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Laws of Attraction (2004)

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Lawyers are scum.  Divorce lawyers are the fungus growing beneath scum.  So declaims Daniel Rafferty (Pierce Brosnan), the apparently hapless blow-in to the Manhattan Bar Association who has beaten fellow divorce pitbull Audrey Woods (Julianne Moore) in court. And he has never lost a case anywhere he’s ever worked. They appear to be at daggers drawn but really they like each other straight off. She’s a redheaded neurotic addicted to sugar and advice from her well-connected Mom (Frances Fisher) who can get anyone on Page Six. He seems to be shambolic until Audrey realises he’s written a book called For Better For Worse and it’s going down a storm.  When Audrey tries to soften him up in his grimy office above a Chinese supermarket and he’s not there she looks around it for information to use against him and he plays the surveillance footage in the courtroom. Then he gets her drunk on goat’s balls and she wakes up in his bed after their one-night stand … This really isn’t about opposites at all despite their living accommodation – they both play down and dirty when they can and it’s when they take opposing sides in the divorce of a wretched designer (Parker Posey) and her witless rocker hubby (Michael Sheen) and have to tackle their custody battle over a castle in rural Ireland that their own true feelings get expressed maritally. Moore and Brosnan are terrific in a comedy that is extremely well played but not as barbed as it ought to be. When he meets his mother in law for the first time he asks, Are you really 56? And she replies, Parts of me are. We needed more lines like that. The Irish scenes are typically an echo of John Ford (a donnybrook in the pub, almost) with a fake wedding at the village festival after Daniel drinks way too much poteen but the usual paddywackery is thankfully not as lethal as in Leap Year, that Amy Adams effort. In fact there’s depth to both principal characterisations, with the only weird note struck by Sheen – until you check yourself and remember this was the era of The Strokes and The Libertines and you realise his choices are probably spot on:  rock stars are really that awful. Meanwhile information lying about the marital home comes in useful in the mother of all celebrity divorces and Nora Dunn is fantastic as the judge adjudicating the legal duels. Almost a winner, with Brosnan exhibiting exactly why he should still be James Bond (in a film he executive produced). Am I wrong?! He and Moore could have been like Tracy and Hepburn  in this story of professional one-upmanship if it had been handled better but they really spark anyhow. Somewhat casually written by Aline Brosh McKenna, Robert Harling and Karey Kirkpatrick and directed by Peter Howitt.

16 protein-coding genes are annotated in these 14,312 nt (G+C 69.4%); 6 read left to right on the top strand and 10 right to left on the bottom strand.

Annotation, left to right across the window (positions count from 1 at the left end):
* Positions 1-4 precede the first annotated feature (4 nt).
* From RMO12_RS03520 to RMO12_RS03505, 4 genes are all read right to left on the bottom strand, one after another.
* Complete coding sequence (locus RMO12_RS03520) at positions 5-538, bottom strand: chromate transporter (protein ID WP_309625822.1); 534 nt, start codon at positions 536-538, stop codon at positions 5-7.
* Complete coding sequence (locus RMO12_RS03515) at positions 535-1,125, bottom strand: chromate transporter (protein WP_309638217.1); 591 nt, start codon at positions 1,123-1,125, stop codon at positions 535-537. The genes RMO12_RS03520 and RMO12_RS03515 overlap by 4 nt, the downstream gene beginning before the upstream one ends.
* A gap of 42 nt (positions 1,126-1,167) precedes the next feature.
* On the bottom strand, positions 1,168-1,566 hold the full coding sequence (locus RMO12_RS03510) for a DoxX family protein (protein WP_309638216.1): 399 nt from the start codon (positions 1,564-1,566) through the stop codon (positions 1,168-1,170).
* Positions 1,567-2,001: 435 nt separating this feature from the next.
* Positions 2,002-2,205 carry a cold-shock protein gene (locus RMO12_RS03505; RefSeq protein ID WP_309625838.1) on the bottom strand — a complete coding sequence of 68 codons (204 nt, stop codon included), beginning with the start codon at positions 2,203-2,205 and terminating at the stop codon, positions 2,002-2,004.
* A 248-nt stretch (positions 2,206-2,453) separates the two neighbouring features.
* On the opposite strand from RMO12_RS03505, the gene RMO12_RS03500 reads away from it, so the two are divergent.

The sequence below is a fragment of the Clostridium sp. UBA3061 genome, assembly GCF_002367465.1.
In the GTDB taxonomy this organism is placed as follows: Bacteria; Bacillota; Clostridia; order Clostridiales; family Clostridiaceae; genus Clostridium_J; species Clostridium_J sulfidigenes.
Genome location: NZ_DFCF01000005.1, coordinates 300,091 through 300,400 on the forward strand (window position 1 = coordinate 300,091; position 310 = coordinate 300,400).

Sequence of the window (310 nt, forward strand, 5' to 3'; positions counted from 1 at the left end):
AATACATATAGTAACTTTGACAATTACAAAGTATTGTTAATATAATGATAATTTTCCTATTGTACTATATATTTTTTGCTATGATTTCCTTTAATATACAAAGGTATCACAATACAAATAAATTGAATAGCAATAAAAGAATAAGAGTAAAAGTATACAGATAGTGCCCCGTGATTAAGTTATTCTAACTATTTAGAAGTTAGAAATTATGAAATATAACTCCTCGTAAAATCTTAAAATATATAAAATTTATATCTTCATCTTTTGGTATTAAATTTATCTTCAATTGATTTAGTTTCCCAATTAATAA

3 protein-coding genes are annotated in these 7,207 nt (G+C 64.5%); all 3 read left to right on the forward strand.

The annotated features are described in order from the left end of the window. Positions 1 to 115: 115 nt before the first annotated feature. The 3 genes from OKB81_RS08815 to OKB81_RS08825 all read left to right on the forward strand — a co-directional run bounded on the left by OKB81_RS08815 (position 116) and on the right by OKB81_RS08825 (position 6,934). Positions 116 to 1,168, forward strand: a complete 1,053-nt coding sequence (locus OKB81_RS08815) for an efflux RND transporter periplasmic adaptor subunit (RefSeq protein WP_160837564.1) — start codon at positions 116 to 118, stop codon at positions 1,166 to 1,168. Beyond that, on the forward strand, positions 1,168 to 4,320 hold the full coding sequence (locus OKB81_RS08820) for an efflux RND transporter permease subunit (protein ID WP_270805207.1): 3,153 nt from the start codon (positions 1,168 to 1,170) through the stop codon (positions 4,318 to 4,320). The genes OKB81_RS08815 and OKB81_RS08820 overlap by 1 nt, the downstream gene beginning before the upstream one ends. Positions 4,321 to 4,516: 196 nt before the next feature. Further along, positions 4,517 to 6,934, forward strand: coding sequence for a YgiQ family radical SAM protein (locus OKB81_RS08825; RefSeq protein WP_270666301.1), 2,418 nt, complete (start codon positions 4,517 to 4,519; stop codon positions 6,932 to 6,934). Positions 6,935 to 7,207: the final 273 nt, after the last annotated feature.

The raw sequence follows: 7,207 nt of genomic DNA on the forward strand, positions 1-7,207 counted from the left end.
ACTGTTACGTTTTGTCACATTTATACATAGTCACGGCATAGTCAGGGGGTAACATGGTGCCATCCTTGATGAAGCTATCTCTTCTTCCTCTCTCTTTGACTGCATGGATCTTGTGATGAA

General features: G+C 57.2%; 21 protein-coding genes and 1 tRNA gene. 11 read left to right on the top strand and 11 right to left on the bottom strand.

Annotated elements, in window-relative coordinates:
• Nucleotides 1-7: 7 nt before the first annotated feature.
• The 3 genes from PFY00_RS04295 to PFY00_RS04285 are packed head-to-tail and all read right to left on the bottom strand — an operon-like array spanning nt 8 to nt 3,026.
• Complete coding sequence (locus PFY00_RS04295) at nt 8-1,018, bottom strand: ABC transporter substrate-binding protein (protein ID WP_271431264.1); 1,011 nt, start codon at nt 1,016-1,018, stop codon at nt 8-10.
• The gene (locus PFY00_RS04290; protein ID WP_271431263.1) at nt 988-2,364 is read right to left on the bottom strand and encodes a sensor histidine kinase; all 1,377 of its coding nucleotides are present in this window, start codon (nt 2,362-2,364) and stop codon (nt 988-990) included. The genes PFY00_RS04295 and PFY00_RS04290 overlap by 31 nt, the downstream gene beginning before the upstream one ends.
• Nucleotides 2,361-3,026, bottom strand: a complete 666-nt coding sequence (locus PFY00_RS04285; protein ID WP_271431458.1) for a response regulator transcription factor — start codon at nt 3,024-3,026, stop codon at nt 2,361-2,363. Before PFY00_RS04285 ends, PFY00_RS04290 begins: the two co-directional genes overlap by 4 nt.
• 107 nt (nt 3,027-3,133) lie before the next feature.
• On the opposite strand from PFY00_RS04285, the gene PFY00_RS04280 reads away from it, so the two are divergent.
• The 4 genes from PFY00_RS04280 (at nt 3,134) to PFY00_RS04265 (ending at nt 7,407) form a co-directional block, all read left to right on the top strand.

Barry Lyndon (1975)

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It was in the reign of George III that the aforesaid personages lived and quarrelled;  good or bad, handsome or ugly, rich or poor, they are all equal now. An Irish lad on the make in eighteenth century English society. It doesn’t sound like much, but it’s everything. Adapted from William Makepeace Thackeray’s The Luck of Barry Lyndon, this is Stanley Kubrick’s most sumptuous production and my own favourite among his films (that poster dominates my dining room) and close to being my all-time favourite movie. Rarely appreciated, Ryan O’Neal is just perfect and wholly sympathetic in the role of the impoverished and ambitious social-climbing soldier who romances a wealthy widow. The candlelit interiors, the narration, the cinematography, the soundtrack, the performances – with so many striking cameos – all combine to create an incredible sensory achievement. Much misunderstood over the years, this was re-released to the big screen over the past year to fresh appreciation. It is stunning and enriching, in ways you have to see to believe.